(Bloomberg) -- Asian stocks were set for a mixed start Friday as U.S. equities struggled for traction amid lingering concern that a trade deal between American and China remains elusive. Treasuries were steady and the dollar gained.
Futures pointed to small gains for shares in Japan and Australia, while Hong Kong stocks were indicated lower. The S&P 500 spent most of the session fluctuating between gains and losses in thin trading, before edging lower at the close. News that a meeting to end the trade war with China won’t happen this month weighed on sentiment. The pound steadied after strong gains earlier in the week as Prime Minister Theresa May won the endorsement of British politicians to seek to delay Brexit day.
“Most analysts believe a China trade deal is fully priced into the markets, which can mean only one thing -- if there’s a wild card lurking, it would be the emergence of a negative surprise,” Greg Valliere, the chief U.S. policy strategist at AGF Investments, wrote in a note. “While we expect a signing ceremony by later in the spring, the idea that a final pact can be completed by the end of this month is optimistic, to say the least.”
Equity markets face a hurdle from slowing global growth as investors assess whether earnings growth can withstand the current slowdown. Figures suggesting China’s slowdown deepened in the first two months of the year added to reasons for caution following this quarter’s rebound in Asian shares. Though no changes in policy are expected from Friday’s Bank of Japan’s policy decision, traders will be parsing comments from Governor Haruhiko Kuroda for detail on what next for the central bank.
U.S. equity markets could experience higher levels of volatility on Friday with “quadruple witching”, where the expiration on stock-index futures, stock-index options, individual stock options and individual stock futures all occur.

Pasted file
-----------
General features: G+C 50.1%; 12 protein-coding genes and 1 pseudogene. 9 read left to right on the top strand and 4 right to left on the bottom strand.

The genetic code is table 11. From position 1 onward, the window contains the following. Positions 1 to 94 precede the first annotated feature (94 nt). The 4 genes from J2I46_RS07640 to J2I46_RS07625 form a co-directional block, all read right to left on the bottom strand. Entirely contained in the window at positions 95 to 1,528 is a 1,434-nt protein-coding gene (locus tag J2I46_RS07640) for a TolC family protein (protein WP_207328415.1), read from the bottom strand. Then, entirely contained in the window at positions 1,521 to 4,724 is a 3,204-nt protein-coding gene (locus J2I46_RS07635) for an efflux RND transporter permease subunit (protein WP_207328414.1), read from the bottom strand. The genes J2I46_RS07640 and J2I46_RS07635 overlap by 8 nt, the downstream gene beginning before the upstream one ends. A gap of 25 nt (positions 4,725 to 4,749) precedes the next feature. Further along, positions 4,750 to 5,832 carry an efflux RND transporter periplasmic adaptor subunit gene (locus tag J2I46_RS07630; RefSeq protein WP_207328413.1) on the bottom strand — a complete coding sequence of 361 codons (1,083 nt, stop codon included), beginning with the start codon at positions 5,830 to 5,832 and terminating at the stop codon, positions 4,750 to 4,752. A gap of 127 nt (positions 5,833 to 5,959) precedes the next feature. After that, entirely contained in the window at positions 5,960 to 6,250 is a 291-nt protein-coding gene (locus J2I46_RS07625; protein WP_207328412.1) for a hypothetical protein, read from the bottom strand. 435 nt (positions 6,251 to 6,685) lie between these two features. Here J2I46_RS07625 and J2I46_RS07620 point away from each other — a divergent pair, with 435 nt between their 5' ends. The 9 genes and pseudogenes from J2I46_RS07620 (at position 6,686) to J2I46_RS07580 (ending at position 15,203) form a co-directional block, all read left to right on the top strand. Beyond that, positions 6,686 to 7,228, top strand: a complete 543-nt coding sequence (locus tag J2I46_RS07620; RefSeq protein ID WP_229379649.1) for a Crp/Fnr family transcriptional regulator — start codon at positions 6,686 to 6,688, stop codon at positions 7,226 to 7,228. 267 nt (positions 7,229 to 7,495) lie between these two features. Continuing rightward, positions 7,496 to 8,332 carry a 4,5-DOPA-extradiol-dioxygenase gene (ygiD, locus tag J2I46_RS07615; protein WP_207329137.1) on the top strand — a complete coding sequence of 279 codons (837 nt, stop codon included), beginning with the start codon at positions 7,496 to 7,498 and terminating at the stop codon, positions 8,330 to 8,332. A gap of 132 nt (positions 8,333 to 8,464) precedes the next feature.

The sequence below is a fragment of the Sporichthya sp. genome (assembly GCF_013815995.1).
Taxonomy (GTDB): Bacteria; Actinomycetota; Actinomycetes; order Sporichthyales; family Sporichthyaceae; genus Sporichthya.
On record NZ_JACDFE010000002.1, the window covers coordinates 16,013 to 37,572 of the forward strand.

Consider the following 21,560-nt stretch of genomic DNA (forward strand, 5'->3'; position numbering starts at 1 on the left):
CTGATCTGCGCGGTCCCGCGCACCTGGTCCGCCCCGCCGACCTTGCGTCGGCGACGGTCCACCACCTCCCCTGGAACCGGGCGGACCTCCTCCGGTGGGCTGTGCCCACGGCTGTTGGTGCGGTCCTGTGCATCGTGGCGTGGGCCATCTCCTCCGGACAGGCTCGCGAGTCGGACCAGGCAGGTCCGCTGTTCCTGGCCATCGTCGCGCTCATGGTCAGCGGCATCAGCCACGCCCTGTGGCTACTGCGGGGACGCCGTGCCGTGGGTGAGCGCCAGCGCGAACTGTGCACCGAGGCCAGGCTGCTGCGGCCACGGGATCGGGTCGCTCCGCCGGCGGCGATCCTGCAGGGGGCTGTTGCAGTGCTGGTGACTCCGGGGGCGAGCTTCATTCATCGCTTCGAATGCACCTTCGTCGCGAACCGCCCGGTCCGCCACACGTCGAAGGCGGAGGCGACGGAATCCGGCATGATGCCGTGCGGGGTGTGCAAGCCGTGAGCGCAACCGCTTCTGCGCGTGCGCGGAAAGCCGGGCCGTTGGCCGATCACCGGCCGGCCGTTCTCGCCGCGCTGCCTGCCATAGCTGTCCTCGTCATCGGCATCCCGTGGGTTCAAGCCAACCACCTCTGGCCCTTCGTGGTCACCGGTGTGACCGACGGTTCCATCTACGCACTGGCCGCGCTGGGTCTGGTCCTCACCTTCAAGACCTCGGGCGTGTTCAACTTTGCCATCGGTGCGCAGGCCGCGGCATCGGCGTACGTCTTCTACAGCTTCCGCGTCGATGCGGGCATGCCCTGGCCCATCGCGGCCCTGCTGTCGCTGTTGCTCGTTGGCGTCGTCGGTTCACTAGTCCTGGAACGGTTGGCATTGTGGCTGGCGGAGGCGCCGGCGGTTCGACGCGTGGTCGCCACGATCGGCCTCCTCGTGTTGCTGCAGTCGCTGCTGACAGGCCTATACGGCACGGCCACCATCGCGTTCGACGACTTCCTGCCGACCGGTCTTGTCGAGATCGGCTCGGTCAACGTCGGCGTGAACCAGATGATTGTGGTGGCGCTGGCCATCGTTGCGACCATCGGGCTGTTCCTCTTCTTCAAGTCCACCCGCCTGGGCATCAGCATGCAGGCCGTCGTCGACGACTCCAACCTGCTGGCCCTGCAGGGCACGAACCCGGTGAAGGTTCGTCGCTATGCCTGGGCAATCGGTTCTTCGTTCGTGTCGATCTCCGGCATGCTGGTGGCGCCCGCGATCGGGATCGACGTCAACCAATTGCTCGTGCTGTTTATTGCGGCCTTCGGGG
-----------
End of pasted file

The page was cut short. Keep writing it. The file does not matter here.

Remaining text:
Elsewhere, crude closed higher for a fourth straight day in New York ahead of a weekend meeting where the world’s top exporters will discuss whether to extend supply cuts.
Here are some of the key events coming up:
- China’s National People’s Congress is set to wrap up on Friday.
- Bank of Japan Governor Haruhiko Kuroda will speak on Friday, after he and his board conclude their discussions on monetary policy.
And these are the main moves in markets:
- Futures on Japan’s Nikkei 225 rose 0.1 percent in Singapore.
- Hang Seng futures slipped 0.3 percent.
- Futures on S&P/ASX 200 Index added 0.3 percent.
- The S&P 500 fell 0.1 percent.
- The yen was steady at 111.66 per dollar.
- The offshore yuan was steady at 6.7230 per dollar.
- The Bloomberg Dollar Spot Index advanced 0.3 percent, the first gain in a week.
- The euro bought $1.1303.
- The British pound was at $1.3232.
- The yield on 10-year Treasuries rose one basis point to 2.63 percent.
- Australia’s 10-year bond yield added one basis point to 1.98 percent.
- The Bloomberg Commodity Index fell 0.2 percent.
- West Texas Intermediate crude gained 0.6 percent to $58.61 a barrel.
- Gold steadied at $1,296.28 an ounce after slumping 1 percent.
--With assistance from Vildana Hajric.
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